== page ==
This shows us how to get the \(N\)th estimate from the \(N-1\)th estimate. By setting \( \alpha = \frac{1}{N} \), we get exactly the sample mean (this was derived in the course).

The Temporal Difference approach uses “bootstrapping”, where we use existing values in \(Q_\pi(s, a)\) to estimate the expected return.

The SARSA update looks as follows:

$$ Q_\pi^{(N)}(s, a) \leftarrow Q_\pi^{(N-1)}(s, a) + \alpha \left[ r + \gamma Q_\pi^{(N-1)}(s’, a’) – Q_\pi^{(N-1)}(s, a) \right] $$

Essentially, we have replaced the old “target”:

$$ G(s,a) $$

with a new “target”:

$$ r + \gamma Q(s’, a’) $$

This should remind you of the right-hand side of the Bellman Equation for Q, with all the expected values removed.

What is the significance of this?

With Monte Carlo, we would have to wait until the entire episode is complete in order to compute the return (since the return is the sum of all future rewards).

For very long episodes, this means that it will take a long time before any updates are made to your agent.

For infinitely long episodes, it’s not possible to compute the return at all! (You’d have to wait an infinite amount of time to get an answer.)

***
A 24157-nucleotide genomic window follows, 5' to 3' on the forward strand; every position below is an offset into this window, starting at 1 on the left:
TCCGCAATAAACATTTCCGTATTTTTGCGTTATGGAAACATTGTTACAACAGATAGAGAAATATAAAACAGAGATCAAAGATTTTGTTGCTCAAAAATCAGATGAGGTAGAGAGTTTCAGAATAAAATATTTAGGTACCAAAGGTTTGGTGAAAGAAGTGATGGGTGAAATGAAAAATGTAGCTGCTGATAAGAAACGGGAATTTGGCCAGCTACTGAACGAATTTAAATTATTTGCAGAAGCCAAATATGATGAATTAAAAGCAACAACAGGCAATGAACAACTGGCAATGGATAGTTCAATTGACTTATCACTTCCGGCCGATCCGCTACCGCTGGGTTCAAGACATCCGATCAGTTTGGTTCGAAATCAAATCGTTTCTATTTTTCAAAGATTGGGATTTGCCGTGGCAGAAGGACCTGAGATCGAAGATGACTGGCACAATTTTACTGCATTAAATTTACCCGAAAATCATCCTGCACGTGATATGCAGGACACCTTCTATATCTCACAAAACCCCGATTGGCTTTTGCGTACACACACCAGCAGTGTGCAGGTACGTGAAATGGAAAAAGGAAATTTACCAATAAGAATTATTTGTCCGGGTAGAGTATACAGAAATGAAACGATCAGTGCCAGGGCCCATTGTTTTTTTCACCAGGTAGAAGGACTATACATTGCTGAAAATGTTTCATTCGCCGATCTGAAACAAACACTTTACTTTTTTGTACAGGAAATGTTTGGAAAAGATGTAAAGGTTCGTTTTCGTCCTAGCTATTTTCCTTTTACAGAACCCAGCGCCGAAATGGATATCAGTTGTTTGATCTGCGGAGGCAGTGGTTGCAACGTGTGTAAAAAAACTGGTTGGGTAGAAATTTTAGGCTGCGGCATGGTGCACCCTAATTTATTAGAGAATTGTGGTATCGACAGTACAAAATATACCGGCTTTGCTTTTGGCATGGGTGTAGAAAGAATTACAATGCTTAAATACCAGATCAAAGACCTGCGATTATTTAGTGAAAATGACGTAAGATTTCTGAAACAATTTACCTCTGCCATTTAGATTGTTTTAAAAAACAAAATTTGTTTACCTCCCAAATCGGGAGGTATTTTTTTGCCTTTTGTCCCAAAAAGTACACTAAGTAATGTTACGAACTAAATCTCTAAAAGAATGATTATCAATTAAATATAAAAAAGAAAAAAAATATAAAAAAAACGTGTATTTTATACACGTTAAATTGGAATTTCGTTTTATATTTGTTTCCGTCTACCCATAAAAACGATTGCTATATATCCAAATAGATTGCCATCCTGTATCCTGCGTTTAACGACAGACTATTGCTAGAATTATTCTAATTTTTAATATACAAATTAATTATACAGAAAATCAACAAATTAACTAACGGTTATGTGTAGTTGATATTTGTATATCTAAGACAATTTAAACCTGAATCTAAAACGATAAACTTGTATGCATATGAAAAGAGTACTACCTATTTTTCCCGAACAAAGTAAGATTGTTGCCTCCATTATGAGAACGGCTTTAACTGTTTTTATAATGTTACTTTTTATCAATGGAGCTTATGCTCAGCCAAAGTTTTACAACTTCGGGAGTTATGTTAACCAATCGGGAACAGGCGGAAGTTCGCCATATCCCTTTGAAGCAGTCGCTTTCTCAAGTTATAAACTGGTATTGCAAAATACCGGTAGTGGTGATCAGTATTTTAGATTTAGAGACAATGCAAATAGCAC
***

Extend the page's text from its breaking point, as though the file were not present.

TD learning uses the immediate reward \( r \) and “estimates the rest” using the existing value of \( Q \).

Therefore, your agent learns on each step, rather than waiting until the end of an episode.

The Q-Learning “target” is:

$$ r + \gamma \max_a’ Q(s’, a’) $$

The main difference between SARSA and Q-Learning is that SARSA is on-policy while Q-Learning is off-policy.

This is because Q-Learning always uses the max, even when that action wasn’t taken. SARSA uses action \( a’ \) – whichever action was actually chosen for the next step. Q-Learning learns the value of the policy in which you take the max (even though your behavior policy may be different – e.g. epsilon-greedy). SARSA learns the value of the behavior policy.


Expected SARSA

For Expected SARSA, the target is:

$$ r + \gamma \sum_{a’} \pi( a’ | s’) Q(s’, a’) $$

This can also be written as:

$$ r + \gamma E_\pi [Q(s’, a’) | s’] $$

Thus, Expected SARSA uses the expected action-value for the next state \( s’ \), over all actions \( a’ \), weighted according to the policy distribution.

Like regular SARSA, this should remind you of the Bellman Equation for Q (even more so than regular SARSA since it now properly sums over the policy distribution).

You can think of regular SARSA as merely drawing samples from the Expected SARSA target distribution. Put a different way, SARSA does what Expected SARSA does, in expectation.

So how does Expected SARSA unify SARSA and Q-Learning?

In fact, Q-Learning is merely a special case of Expected SARSA.

First, recognize that Expected SARSA can be on-policy or off-policy. In the off-policy case, one could act according to some behavior policy \( b(a | s) \), while the target is computed according to the target policy \( \pi( a | s) \).

If \( b(a | s) \) is epsilon-greedy while \( \pi(a | s) \) is greedy, then Expected SARSA is equivalent to Q-Learning.

On the other hand, Expected SARSA generalizes SARSA as well, as discussed above.

Practical Considerations